Lawyers Appealing from COFC Federal Claims Protest Decisions to the Court of Appeals for the Federal Circuit
In a recent case, the United States Court of Appeals for the Federal Circuit reversed a bid protest decision from the Court of Federal Claims because the appellant had failed to first exhaust administrative remedies with OHA about its NAICS code disputes.
The appeals court brings to light the importance of intervening in cases that impact government contractors.
Process for NAICS Code Size Standard Disputes
SBA’s regulations instruct that the procuring agency’s contracting officer “designates the proper NAICS code size standard and corresponding size standard in a solicitation, selecting the single NAICS code which best describes the principal purpose of the product or service being acquired.” 13 CFR 121.402(b).
The NAICS code assigned to a solicitation limits the small businesses that may submit bids to those that qualify under the size standard associated with that particular NAICS code. By regulation, the contracting officer’s choice of NAICS code and corresponding size standard “is final unless timely appealed” to the SBA’s OHA.
13 CFR 121.402(d). SBA uses the North American Industry Classification System (“NAICS”) to determine which entities qualify as small business concerns.
The Importance of Intervention in a Bid Protest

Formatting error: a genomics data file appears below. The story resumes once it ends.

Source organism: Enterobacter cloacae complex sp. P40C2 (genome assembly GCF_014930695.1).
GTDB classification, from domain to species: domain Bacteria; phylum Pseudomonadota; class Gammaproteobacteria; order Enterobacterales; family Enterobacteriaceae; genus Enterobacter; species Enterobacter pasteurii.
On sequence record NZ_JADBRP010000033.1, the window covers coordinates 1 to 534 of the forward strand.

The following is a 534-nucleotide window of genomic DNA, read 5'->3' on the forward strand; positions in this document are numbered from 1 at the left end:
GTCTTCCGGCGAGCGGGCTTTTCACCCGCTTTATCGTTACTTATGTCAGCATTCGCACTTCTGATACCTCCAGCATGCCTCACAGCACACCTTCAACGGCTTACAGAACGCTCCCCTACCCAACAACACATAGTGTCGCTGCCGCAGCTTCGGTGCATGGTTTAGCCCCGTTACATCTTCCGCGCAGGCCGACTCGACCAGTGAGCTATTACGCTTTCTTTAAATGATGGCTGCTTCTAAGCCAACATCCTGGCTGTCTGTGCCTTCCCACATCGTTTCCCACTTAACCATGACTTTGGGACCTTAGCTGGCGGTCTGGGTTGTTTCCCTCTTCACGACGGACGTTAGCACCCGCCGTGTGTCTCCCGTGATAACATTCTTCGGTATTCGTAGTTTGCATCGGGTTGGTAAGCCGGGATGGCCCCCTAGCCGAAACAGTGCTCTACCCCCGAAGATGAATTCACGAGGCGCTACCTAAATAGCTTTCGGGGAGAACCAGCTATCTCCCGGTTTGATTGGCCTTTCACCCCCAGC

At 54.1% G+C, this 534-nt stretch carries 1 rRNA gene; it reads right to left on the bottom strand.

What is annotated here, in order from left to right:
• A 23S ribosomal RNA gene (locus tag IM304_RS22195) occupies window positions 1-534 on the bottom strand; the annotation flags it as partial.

One important lesson to take away from the United States Court of Appeals for the Federal Circuit’s decision is that sometimes, successful offerors should still protect their rights by intervening into a bid protest. In this case, the appellant did not exercise its rights as an intervenor.
SBA regulations identify the types of parties that can either initiate, intervene or participate in an OHA NAICS code appeal. Any person that is adversely impacted can participate in a NAICS code decision appeal to SBA OHA. 13 CFR 134.302(b). See also 13 CFR 121.1103(c)(1)(ii).
Once the NAICS size standard appeal is filed, then any interested party may serve as intervenor and a file a notice or motion to intervene. Furthermore, when a bid protest is launched, any interested party should seriously consider whether or not they would be impacted by the decision.
If a final agency is made, and you did not participate in the administrative process, the final decision may be binding upon you. Therefore, a subsequent appeal by your company could end up like the above US Court of Appeals for the Federal Circuit’s decision
Exhaustion of Administrative Remedies
In the Federal Circuit Court of Appeals decision, the government was successful in its summary judgment motion because it argued that the appellant failed to exhaust administrative remedies before filing a pre-award protest at the U.S. Court of Federal Claims.
The United States Supreme Court has recognized the exhaustion doctrine as a mandatory requirement before seeking judicial review. See McKart v. United States, 395 U.S. 185, 193 (1969); Sandvik Steel Co. v. United States, 164 F.3d 596, 599 (Fed. Cir. 1998) (quoting McKart, 395 U.S. at 193).
When appealing a Court of Federal Claims bid protest decision to the Court of Appeals for the Federal Circuit, call our government contract law attorneys at Watson & Associates, LLC for a free INITIAL CONSULTATION at 1-866-601-5518.